The third quarter of 2020 was another disappointing quarter for out-of-home advertisers (OOH), with the Out of Home Advertising Association of America (OAAA) reporting that OOH advertising revenues dropped 36% over the same quarter last year, bringing in $1.3 billion in revenues.
This has definitely not been a good year for OOH advertising. With business closures and stay-at-home directives earlier in the year and social distancing requirements restricting public gatherings, Q2 revenues tumbled 45% year-over-year (y-o-y). Indeed, OAAA reports that in the first three quarters of this year, revenue is down by 28.5%, to $4.6 billion.
Big brands like Geico, McDonald’s, Apple, Allstate, Anheuser Busch and HBO were some of the top OOH advertisers in Q3, followed by Amazon, MillerCoors, Cracker Barrel and Verizon. On the positive side, OAAA reports that 40 of the top 100 OOH advertisers increased their spend in Q3 over the same quarter in 2019. Furthermore, 14 brands, including Quibi, TripAdvisor, Vonage and PayPal doubled their spend year-over-year during the quarter.
The top OOH advertising category for the quarter was Local Miscellaneous Services & Amusements, which accounted for about one-quarter (26%) of total investment. Retail followed at #2, accounting for 10.3% of total spending. Rounding out the top 5 advertising categories for the quarter were Insurance & Real Estate, Restaurants and Government, Politics & Organizations, accounting for 8.3%, 7.6% and 7.2% of total revenue, respectively.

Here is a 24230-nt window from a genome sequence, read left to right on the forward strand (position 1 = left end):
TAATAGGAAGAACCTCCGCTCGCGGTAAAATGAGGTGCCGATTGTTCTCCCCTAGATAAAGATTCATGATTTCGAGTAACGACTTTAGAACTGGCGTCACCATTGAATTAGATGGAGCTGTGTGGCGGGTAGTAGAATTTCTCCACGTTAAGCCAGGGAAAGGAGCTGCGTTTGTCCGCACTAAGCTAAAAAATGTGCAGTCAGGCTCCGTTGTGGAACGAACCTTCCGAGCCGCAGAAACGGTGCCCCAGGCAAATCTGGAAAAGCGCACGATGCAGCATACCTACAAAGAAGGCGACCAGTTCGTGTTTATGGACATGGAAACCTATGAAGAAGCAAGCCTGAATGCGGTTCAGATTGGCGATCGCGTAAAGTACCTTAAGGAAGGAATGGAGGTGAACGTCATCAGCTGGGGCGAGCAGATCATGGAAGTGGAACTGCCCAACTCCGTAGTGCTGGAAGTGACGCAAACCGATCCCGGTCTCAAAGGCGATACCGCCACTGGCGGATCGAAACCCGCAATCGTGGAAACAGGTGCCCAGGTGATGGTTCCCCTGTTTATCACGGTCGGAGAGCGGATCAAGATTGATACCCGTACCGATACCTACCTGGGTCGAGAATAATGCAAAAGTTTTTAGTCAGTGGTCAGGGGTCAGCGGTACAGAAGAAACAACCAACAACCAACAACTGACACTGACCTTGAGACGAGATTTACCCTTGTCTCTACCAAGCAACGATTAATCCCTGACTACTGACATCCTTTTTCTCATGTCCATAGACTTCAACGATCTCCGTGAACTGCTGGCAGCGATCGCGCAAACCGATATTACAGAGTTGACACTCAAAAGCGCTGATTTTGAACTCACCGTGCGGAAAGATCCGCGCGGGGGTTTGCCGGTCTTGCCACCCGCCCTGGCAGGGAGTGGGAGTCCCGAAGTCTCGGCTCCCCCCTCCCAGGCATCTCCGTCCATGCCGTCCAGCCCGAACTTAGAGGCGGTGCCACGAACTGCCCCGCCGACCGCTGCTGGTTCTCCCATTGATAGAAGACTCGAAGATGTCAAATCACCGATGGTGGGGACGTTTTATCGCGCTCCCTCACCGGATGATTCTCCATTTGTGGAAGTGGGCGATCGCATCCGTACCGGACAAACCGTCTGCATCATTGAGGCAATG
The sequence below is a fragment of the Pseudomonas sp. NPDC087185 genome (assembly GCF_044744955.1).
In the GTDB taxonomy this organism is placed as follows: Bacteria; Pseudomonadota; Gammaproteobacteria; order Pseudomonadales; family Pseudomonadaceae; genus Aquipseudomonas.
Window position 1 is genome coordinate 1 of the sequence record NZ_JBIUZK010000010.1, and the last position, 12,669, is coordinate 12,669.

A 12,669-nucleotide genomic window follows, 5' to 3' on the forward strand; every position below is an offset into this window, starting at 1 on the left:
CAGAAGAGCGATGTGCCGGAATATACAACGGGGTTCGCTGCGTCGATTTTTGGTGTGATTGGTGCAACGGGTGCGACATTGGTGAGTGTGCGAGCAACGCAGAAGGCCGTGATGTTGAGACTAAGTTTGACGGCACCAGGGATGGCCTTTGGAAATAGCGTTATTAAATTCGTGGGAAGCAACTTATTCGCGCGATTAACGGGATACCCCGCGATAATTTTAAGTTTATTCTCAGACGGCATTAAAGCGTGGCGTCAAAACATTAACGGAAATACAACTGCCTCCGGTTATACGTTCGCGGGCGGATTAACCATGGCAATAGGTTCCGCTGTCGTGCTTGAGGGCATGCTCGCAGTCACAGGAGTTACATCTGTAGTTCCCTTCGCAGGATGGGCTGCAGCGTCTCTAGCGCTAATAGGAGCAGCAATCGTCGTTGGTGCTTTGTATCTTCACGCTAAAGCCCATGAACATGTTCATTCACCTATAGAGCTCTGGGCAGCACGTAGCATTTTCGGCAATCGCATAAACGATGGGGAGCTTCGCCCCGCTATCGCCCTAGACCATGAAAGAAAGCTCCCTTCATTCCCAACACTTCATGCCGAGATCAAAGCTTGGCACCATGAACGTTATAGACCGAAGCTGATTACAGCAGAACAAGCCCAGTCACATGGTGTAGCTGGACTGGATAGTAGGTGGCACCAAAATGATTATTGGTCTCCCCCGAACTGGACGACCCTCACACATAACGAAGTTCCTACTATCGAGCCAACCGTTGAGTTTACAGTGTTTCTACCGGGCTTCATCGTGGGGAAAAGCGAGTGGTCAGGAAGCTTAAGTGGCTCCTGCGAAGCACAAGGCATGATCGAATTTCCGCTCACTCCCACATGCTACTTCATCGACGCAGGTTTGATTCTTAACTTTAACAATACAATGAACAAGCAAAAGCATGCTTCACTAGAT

Media & Advertising, which ranked at #6, saw the biggest y-o-y decrease, with spending dropping 56.6% over Q3 2019. Public Transport, Hotels & Resorts (#7) and Financial (#8) also cut their investments significantly, with spend dropping 43.9% and 43.3% respectively.
About the Data: OAAA notes that it “issues full industry pro forma revenue estimates that include, but are not limited to, Miller Kaplan and Kantar Media (which is not adjusted to reflect changes in data sources), and member company affidavits. Revenue estimates include both printed and digital formats of billboard, street furniture, transit, and place-based, which includes cinema advertising.”